Institutions step in to temper the Greenspan factor


It was the day Alan Greenspan nearly did it again. In December comments by the US Federal Reserve chairman's about the "irrational exuberance" of the markets prompted an immediate sell-off in shares on both sides of the pond.

That attempt to stop a raging bull market in its tracks failed as share prices quickly resumed their upward path.

Yesterday Mr Greenspan had another go, with some success. In testimony to the US Senate, he hinted that US interest rates may have to go up to check inflation and questioned the sustainability of recent stock market strength.

In response Wall Street dropped by over 100 points in early exchanges and London fell in sympathy, hitting a low of 4,316 before institutional buyers emerged to leave the FTSE-100 15.4 points adrift at 4,329.3.

Company results again provided the main focus for dealers. Standard Chartered firmed 13.5p to 783.5p after posting 1996 profits at the top end of the range and raising its dividend by almost a third. SBC Warburg and SocGen were among the many brokers making positive noises about the investment bank.

Insurers were a mixed bag. Profits in line with market expectations saw the Prudential Corporation hang on to a 4.5p gain to close at 567.5p, but Commercial Union finished 24p weaker at 666p amid disappointment that its stated net asset value of 545p was 55p below forecast. Guardian Royal Exchange was the weakest blue chip, down 10p at 273.5p on further consideration of this week's results.

GRE's apparent enthusiasm for acquisitions, coupled with its relatively large exposure to UK motor insurance business, makes the shares a sell according to Japanese broker Nikko.

Barclays, 5p better at 1,127p, was the most active stock with over 35 million shares changing hands as brokers Cazenove and BZW went into to the market to buy back some of the bank's shares for cancellation.

Away from financials one of the main talking points was Grand Metropolitan, down 16.5p to 273.5p on fears of a burger price war being sparked by McDonald's' reported decision to slash the price of Big Mac from $1.90 to just 55 cents in a bid to jump-start sales. Last year McDonald's operating profits in the US fell by 9 per cent. John Wakely, analyst at Lehman Brothers, thinks McDonald's renewed focus on value - code for price cuts - could cost Grand Met's Burger King pounds 15m both this year and next.

That, he argues, raises the question of why Grand Met needs to own Burger King at all, not least because it offers no synergies with the rest of the food and drinks conglomerate and offers investors little or no upside.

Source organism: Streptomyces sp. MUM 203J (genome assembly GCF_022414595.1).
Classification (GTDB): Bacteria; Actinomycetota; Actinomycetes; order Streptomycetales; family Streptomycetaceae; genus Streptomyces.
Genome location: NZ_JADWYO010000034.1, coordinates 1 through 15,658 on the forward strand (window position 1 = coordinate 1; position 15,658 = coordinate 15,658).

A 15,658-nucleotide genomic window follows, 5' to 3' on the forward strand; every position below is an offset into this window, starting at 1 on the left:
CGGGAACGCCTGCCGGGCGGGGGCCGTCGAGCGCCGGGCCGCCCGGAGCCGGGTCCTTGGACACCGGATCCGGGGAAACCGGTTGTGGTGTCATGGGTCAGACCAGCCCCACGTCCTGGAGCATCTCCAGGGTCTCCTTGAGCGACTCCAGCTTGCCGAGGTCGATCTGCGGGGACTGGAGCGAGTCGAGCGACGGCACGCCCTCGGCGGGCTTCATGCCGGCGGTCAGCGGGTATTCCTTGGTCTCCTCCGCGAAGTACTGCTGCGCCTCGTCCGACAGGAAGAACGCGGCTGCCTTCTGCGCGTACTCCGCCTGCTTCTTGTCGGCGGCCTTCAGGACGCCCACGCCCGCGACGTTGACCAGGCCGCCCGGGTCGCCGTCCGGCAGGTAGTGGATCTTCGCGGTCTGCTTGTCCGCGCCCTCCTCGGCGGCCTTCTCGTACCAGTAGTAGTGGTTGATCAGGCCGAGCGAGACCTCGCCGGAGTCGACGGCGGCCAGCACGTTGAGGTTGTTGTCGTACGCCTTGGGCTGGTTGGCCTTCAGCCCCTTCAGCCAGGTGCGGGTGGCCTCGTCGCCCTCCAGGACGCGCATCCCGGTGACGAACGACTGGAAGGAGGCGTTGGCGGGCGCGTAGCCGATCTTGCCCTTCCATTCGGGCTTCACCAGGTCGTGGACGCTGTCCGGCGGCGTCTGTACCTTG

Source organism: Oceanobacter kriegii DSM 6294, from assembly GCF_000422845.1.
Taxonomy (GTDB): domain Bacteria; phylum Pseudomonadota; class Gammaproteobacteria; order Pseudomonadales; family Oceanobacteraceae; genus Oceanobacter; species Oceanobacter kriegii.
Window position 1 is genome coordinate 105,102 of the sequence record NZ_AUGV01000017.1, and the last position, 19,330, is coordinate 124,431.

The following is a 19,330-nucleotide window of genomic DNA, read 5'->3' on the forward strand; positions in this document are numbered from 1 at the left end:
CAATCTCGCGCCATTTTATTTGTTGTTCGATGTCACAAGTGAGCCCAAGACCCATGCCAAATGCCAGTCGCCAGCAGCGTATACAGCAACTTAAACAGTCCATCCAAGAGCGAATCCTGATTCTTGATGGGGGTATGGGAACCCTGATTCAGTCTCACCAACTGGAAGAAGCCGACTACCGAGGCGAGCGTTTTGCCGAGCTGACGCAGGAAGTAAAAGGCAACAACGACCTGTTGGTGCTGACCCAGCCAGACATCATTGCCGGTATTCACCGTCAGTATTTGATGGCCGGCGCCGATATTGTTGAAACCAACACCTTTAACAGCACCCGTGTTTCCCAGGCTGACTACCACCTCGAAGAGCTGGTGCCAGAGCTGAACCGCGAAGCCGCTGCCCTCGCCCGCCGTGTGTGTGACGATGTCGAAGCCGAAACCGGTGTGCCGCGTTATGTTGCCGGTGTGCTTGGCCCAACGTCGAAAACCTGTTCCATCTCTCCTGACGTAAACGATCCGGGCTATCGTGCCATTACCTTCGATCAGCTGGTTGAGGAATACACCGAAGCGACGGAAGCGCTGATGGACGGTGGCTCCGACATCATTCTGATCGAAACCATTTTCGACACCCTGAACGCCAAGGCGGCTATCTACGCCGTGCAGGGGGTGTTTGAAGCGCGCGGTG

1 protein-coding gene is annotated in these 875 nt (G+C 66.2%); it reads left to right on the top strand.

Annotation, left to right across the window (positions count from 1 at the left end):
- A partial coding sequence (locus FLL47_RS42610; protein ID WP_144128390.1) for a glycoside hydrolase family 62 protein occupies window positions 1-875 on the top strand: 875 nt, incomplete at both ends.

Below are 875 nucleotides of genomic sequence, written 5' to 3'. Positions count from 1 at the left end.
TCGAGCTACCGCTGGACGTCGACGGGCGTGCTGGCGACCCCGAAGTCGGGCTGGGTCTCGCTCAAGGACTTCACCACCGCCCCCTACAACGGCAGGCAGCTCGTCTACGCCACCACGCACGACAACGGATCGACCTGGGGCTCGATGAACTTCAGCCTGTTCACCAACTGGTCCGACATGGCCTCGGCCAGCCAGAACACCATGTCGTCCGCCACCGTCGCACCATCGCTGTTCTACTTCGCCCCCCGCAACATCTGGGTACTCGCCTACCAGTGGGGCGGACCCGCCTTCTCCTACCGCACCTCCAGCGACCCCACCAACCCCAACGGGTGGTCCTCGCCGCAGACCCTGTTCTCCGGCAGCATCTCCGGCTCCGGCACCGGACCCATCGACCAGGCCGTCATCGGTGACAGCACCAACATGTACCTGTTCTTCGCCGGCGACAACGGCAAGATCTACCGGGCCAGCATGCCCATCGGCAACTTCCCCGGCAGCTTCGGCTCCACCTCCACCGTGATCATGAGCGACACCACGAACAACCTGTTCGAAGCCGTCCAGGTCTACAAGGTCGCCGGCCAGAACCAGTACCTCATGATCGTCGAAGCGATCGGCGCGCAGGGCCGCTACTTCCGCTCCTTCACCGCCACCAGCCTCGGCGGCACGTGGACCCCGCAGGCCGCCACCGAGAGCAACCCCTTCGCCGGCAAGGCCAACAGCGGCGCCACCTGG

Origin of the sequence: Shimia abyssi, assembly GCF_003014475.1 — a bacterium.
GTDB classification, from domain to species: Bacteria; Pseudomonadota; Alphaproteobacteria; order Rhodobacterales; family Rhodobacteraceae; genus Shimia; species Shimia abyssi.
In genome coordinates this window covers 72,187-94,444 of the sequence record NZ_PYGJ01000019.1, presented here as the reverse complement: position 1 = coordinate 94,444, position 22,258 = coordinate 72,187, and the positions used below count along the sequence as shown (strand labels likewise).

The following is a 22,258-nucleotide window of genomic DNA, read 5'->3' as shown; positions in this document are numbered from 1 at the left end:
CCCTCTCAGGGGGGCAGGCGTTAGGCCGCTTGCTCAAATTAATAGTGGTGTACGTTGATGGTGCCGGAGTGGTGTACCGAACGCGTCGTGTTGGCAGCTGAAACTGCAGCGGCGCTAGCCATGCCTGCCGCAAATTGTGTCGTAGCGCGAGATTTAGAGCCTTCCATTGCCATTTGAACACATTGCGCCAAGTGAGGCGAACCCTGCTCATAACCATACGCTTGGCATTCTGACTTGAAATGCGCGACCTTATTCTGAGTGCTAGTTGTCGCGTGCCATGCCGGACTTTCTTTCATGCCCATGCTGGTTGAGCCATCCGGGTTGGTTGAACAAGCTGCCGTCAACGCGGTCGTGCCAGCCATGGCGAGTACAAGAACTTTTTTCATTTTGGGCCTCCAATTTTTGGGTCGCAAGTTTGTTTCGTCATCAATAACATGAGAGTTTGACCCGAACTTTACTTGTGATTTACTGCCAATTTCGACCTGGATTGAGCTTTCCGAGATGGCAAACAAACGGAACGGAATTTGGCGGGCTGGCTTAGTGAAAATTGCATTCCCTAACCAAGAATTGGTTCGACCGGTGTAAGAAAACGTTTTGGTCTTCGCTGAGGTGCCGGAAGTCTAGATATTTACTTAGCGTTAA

As a result, Mr Wakely expects pressure for a Burger King spin-off to mount. One possible outcome is that if capital gains tax problems on disposal can be solved Grand Met could spend up to pounds 2bn raised from a trade sale on buying back its own shares.

Leading media stocks were weak on vague talk that the proposed digital terrestrial television alliance between BSkyB, Carlton and Granada may run into regulatory problems. BSkyB is also facing a revolt from several pub chains about the price it charges them to screen live Premier League football matches. BSkyB ended 10p lower at 610, Carlton closed 16.5p off at 460.5p while Granada eased 2.5p at 815.5p.

But the day's booby prize went to Pace Micro Technology. News of a second profits warning this month and the sudden resignation of joint chief executive Barry Rubery sent the shares crashing 71p to 86p. The shares were as high as 241.5p as recently as November. Volume was a hefty 19.5 million shares.

Traders expect the shares to bounce this morning on hopes that a contract to make at least 150,000 digital set-top boxes for BSkyB will still be awarded.

Merrill Lynch cut shares in paper maker David S Smith to ribbons as the broker slashed its forecasts to reflect cheaper continental paper prices.

The shares hit a year low of 252p, down 6p as Merrills noted that prices for testliner and corrugated board are about 20 per cent cheaper in Germany than the UK, causing significant import pressure for domestic producers such as Smith. The strength of sterling is another worry.

As a result the US broker has lowered its pre-tax forecast for this year by pounds 15m to pounds 85m and trimmed the 1998 estimate back by pounds 20m to pounds 115m.

Newcomer Aortech, the artificial heart valve manufacturer, made an pulsating stock market debut, closing 13.5p above the125p placing price.

A 1930 image of the Karl Albrecht Spiritousen and Lebensmittel shop, Essen. The shop was opened by Karl and Theo Albrecht’s mother; the brothers later founded Aldi
Arts and Entertainment
Standing the test of time: Michael J Fox and Christopher Lloyd in 'Back to the Future'
filmA cult movie event aims to immerse audiences of 80,000 in ‘Back to the Future’. But has it lost its magic?
Arts and Entertainment
Flora Spencer-Longhurst as Lavinia, William Houston as Titus Andronicus and Dyfan Dwyfor as Lucius
theatreThe Shakespeare play that proved too much for more than 100 people